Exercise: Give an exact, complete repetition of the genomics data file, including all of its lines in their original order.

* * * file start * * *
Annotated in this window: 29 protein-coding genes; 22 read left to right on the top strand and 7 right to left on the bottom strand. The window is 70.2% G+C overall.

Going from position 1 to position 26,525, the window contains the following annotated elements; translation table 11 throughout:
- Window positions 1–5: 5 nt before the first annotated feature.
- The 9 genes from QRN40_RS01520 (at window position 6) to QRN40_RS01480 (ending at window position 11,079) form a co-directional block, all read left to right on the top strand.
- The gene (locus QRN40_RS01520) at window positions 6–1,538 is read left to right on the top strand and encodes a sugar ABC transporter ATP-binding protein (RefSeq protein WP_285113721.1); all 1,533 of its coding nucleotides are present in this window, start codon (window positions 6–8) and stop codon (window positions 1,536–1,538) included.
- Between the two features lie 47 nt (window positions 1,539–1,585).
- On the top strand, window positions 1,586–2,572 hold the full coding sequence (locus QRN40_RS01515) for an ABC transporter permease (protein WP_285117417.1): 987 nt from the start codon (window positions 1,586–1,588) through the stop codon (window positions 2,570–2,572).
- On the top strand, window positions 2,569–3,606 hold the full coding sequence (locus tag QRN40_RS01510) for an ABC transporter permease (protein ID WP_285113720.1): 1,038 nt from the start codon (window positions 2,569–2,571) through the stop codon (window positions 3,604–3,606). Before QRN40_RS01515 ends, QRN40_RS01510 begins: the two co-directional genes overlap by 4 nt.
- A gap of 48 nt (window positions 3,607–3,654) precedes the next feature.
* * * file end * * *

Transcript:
Annotated in this window: 29 protein-coding genes; 22 read left to right on the top strand and 7 right to left on the bottom strand. The window is 70.2% G+C overall.

Going from position 1 to position 26,525, the window contains the following annotated elements; translation table 11 throughout:
- Window positions 1–5: 5 nt before the first annotated feature.
- The 9 genes from QRN40_RS01520 (at window position 6) to QRN40_RS01480 (ending at window position 11,079) form a co-directional block, all read left to right on the top strand.
- The gene (locus QRN40_RS01520) at window positions 6–1,538 is read left to right on the top strand and encodes a sugar ABC transporter ATP-binding protein (RefSeq protein WP_285113721.1); all 1,533 of its coding nucleotides are present in this window, start codon (window positions 6–8) and stop codon (window positions 1,536–1,538) included.
- Between the two features lie 47 nt (window positions 1,539–1,585).
- On the top strand, window positions 1,586–2,572 hold the full coding sequence (locus QRN40_RS01515) for an ABC transporter permease (protein WP_285117417.1): 987 nt from the start codon (window positions 1,586–1,588) through the stop codon (window positions 2,570–2,572).
- On the top strand, window positions 2,569–3,606 hold the full coding sequence (locus tag QRN40_RS01510) for an ABC transporter permease (protein ID WP_285113720.1): 1,038 nt from the start codon (window positions 2,569–2,571) through the stop codon (window positions 3,604–3,606). Before QRN40_RS01515 ends, QRN40_RS01510 begins: the two co-directional genes overlap by 4 nt.
- A gap of 48 nt (window positions 3,607–3,654) precedes the next feature.